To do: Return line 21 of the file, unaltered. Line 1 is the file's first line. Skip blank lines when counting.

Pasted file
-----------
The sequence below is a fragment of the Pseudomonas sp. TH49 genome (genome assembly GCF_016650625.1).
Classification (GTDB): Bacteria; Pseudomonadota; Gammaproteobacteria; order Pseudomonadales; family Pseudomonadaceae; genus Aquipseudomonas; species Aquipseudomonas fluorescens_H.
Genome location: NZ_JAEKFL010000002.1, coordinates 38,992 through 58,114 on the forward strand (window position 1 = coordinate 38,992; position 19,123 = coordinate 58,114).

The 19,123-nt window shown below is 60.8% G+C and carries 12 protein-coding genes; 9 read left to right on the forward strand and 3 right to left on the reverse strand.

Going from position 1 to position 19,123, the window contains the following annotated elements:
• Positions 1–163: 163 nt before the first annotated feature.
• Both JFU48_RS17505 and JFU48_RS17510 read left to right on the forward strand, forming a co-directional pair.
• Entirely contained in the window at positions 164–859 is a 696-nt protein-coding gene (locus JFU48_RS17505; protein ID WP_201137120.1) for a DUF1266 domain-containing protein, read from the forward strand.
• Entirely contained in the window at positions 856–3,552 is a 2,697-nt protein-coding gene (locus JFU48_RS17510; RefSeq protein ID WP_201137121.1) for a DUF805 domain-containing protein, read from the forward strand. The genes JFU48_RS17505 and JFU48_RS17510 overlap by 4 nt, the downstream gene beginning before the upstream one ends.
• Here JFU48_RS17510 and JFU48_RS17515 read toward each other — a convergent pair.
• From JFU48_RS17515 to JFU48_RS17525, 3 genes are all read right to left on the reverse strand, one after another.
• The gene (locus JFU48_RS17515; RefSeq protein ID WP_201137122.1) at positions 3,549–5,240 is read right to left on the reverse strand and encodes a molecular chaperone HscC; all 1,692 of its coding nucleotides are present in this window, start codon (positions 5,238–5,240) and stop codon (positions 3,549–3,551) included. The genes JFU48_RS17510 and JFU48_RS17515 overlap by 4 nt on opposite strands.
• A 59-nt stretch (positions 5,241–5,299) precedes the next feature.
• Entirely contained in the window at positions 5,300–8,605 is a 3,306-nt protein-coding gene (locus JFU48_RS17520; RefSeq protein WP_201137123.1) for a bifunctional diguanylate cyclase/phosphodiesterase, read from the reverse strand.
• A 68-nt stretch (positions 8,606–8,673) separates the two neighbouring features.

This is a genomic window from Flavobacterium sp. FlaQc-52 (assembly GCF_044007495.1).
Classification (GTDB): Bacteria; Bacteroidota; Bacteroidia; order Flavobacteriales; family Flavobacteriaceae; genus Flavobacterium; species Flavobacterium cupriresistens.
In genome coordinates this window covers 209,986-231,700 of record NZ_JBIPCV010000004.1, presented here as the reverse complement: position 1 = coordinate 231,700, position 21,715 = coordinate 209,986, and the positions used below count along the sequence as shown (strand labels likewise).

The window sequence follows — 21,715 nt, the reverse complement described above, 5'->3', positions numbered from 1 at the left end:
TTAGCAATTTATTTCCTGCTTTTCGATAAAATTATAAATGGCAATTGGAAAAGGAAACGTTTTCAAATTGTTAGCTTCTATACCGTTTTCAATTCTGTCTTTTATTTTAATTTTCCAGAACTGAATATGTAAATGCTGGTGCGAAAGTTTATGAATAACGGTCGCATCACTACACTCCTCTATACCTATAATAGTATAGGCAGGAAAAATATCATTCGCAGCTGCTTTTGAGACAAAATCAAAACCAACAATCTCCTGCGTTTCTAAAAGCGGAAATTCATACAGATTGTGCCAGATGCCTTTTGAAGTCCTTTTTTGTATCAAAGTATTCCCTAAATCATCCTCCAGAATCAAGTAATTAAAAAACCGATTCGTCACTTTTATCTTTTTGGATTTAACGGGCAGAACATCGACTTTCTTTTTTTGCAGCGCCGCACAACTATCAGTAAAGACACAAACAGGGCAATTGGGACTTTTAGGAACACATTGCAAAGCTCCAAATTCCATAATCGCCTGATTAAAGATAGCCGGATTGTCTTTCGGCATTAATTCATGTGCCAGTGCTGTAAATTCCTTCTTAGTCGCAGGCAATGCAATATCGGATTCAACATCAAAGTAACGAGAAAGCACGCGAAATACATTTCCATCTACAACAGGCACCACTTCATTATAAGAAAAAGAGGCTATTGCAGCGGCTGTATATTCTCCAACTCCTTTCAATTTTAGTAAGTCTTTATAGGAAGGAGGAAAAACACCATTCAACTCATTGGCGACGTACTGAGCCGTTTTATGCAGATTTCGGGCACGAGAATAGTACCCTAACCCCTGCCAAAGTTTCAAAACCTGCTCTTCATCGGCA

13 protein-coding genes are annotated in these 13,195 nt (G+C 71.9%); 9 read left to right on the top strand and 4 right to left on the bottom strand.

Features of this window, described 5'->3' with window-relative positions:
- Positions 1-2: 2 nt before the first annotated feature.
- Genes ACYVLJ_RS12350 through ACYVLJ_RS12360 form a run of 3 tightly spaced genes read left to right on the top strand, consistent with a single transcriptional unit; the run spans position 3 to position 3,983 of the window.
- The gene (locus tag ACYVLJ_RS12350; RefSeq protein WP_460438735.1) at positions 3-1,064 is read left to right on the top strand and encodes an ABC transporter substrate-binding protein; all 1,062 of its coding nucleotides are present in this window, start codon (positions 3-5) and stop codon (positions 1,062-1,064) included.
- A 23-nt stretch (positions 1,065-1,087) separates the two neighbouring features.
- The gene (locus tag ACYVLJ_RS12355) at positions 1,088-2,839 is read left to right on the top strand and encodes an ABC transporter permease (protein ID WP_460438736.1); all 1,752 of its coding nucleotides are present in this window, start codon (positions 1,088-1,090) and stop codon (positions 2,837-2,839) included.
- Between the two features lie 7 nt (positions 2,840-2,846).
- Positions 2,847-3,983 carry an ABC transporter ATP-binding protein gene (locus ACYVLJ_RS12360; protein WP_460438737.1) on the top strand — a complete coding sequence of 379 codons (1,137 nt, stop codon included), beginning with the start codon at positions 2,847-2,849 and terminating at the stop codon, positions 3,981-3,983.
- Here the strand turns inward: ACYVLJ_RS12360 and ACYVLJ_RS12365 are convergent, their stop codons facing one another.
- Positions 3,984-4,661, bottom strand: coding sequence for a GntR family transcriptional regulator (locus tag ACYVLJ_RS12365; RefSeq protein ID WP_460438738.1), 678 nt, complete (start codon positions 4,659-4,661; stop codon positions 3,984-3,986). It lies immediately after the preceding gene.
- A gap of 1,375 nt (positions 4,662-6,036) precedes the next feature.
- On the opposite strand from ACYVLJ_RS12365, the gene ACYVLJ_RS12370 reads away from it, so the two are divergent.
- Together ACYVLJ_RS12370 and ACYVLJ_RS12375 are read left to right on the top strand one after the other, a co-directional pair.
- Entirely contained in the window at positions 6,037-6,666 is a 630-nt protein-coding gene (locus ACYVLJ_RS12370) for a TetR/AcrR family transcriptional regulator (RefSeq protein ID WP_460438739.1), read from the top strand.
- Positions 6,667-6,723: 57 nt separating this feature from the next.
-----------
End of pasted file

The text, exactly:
13 protein-coding genes are annotated in these 13,195 nt (G+C 71.9%); 9 read left to right on the top strand and 4 right to left on the bottom strand.